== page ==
the annoying, verbose self

Arnaud Delobelle arnodel at googlemail.com
Sun Nov 25 22:05:58 CET 2007


On Nov 24, 10:55 am, jakub silar <jakub.si... at volny.cz> wrote:
> BJörn Lindqvist wrote:
> > On Nov 22, 2007 2:08 PM, Colin J. Williams <c... at sympatico.ca> wrote:
>
> >>bearophileH... at lycos.com wrote:
>
> >>>Alexy:
>
> >>>>Sometimes I
> >>>>avoid OO just not to deal with its verbosity.  In fact, I try to use
> >>>>Ruby anywhere speed is not crucial especially for @ prefix is better-
> >>>>looking than self.
>
> >>>Ruby speed will increase, don't worry, as more people will use it.
>
> >>>Bye,
> >>>bearophile
>
> >>I don't see this as a big deal, but
>
> > The big deal is that "self." occupies important horizontal screen real
> > estate. That is, it is usually not self in itself that is problematic,
> > but the overflowing lines is. Take this silly vector class for
> > example:
>
> > 1    class Vector:
> > 2        def __init__(self, x, y, z):
> > 3            self.x = x
> > 4            self.y = y
> > 5            self.z = z
> > 6        def abs(self):
> > 7            return math.sqrt(self.x * self.x + self.y * self.y +
> > self.z * self.z)
>
> > Line 7 is 82 characters long which is, if you care about the
> > readability of your code, a very real problem because the line is to
> > long. So you break it:
>
> > 7            return math.sqrt(self.x * self.x +
> >                               self.y * self.y +
> >                               self.z * self.z)
>
> > Better, but definitely not as nice as it would have been with a
> > shorter self prefix like you propose. And in my eyes, having to break
> > lines like this instantly makes the code much less attractive. There
> > is probably not a single language in existance in which wrapping lines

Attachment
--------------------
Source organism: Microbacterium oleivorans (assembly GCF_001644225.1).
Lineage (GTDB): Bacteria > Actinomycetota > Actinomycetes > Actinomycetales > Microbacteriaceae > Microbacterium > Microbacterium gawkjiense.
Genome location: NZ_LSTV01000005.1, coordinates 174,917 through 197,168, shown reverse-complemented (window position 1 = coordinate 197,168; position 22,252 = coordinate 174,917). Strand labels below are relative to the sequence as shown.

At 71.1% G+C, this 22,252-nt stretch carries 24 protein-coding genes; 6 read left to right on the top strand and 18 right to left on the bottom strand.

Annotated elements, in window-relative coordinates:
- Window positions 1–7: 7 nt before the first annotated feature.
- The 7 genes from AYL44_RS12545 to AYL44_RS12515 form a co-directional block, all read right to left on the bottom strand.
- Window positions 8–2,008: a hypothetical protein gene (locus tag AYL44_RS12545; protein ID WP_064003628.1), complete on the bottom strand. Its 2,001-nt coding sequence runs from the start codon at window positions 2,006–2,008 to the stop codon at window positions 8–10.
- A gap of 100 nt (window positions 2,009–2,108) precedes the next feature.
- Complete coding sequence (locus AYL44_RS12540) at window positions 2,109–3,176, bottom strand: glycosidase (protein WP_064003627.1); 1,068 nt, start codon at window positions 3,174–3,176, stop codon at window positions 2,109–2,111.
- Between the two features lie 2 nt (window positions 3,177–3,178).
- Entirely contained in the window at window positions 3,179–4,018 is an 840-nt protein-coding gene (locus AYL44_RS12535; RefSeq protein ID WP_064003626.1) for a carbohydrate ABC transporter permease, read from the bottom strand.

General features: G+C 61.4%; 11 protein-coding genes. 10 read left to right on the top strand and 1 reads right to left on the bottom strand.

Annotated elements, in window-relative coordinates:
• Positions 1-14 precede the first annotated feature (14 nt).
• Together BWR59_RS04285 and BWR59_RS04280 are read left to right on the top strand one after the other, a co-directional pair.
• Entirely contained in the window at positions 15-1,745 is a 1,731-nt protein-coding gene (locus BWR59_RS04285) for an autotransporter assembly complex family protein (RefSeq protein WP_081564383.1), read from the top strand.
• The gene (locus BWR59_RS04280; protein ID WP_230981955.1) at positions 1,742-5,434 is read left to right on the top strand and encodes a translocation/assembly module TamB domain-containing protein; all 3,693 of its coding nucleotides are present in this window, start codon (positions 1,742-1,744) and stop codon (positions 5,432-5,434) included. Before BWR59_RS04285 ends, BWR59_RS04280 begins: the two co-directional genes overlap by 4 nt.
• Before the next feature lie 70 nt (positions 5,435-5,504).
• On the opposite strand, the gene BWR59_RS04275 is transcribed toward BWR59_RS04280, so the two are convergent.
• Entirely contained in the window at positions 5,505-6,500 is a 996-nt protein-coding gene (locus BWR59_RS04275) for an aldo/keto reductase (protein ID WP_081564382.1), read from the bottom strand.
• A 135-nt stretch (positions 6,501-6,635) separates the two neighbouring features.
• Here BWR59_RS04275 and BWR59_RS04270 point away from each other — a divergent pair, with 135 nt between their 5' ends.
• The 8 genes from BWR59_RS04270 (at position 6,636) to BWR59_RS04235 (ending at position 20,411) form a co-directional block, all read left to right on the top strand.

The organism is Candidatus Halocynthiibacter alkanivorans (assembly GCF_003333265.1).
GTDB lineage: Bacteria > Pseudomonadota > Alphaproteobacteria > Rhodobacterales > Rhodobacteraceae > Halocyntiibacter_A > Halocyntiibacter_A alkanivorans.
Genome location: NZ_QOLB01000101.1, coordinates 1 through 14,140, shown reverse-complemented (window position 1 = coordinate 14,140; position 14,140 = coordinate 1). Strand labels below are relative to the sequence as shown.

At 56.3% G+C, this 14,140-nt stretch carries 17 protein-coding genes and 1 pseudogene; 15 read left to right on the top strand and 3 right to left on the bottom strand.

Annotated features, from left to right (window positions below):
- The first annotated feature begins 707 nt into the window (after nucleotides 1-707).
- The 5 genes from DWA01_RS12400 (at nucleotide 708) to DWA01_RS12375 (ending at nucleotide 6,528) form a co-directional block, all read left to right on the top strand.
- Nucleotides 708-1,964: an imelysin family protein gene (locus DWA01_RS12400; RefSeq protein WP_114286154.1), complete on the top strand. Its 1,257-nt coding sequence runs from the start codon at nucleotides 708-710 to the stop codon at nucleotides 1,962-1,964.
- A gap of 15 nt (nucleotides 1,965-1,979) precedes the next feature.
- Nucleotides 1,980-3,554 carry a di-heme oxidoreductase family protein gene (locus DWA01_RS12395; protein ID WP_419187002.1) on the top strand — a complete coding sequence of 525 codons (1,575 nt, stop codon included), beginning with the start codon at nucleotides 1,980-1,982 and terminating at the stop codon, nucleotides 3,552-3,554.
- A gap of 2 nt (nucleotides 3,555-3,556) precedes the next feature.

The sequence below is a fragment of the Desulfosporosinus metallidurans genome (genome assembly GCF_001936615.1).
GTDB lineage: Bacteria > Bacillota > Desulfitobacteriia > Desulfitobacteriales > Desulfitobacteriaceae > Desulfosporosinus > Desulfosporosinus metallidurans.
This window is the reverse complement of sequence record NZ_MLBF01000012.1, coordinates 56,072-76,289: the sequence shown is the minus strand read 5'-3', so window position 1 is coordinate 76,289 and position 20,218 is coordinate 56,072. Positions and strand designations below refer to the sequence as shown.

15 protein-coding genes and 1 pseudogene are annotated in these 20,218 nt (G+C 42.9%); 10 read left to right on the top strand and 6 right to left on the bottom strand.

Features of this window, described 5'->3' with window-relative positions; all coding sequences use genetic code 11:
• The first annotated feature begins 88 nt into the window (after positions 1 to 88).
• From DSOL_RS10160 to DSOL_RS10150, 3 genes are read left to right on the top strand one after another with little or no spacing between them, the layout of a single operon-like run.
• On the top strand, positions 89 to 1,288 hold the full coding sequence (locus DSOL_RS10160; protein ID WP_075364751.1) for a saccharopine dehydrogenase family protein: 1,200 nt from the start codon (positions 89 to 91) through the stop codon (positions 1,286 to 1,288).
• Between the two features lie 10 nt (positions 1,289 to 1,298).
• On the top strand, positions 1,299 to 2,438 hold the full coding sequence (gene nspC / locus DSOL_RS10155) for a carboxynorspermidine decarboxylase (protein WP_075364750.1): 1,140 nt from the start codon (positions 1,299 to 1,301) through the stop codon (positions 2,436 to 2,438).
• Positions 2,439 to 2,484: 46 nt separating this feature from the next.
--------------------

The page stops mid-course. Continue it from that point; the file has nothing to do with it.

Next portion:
> > doesn't make the code uglier.
>
> > I also notice that the lines in your mail are nicely broken at about
> > column 45, probably because you are typing on a PDA or similar? In
> > those situations, where you require much shorter lines than the
> > standard 78 characters, for example when typesetting code examples for
> > a book, the problem with line breaks is even worse.
>
> >>suppose that the syntax were
> >>expanded so that, in a method, a dot
> >>".", as a precursor to an identifier,
> >>was treated as "self." is currently treated?
>
> > I like that a lot. This saves 12 characters for the original example
> > and removes the need to wrap it.
>
> > 7            return math.sqrt(.x * .x + .y * .y + .z * .z)
>
> > +1 Readability counts, even on small screens.
>
> Below is my coding standard - I'm lazy, even lazy to persuade
> comutinties into strange (imho) language syntax extensions.
>
>      class Vector:
>          def __init__(s, x, y, z):
>              s.x = x
>              s.y = y
>              s.z = z
>          def abs(s):
>              return math.sqrt(s.x * s.x + s.y * s.y + s.z * s.z)
>
> Admit that changing habits may be more difficult then to change a
> language syntax.
>
> Jakub
>
> occasional lamerish Python user

Well you're not the laziest.  Here's mine:

class Vector:
    def __init__(self, *data):
        self.data = data
    def abs(self):
        return math.sqrt(sum(x*x for x in self.data))

Hey I'm so lazy it's untested :)
However I've got standards: I wouldn't swap 'self' for 's'.

--
Arnaud




More information about the Python-list mailing list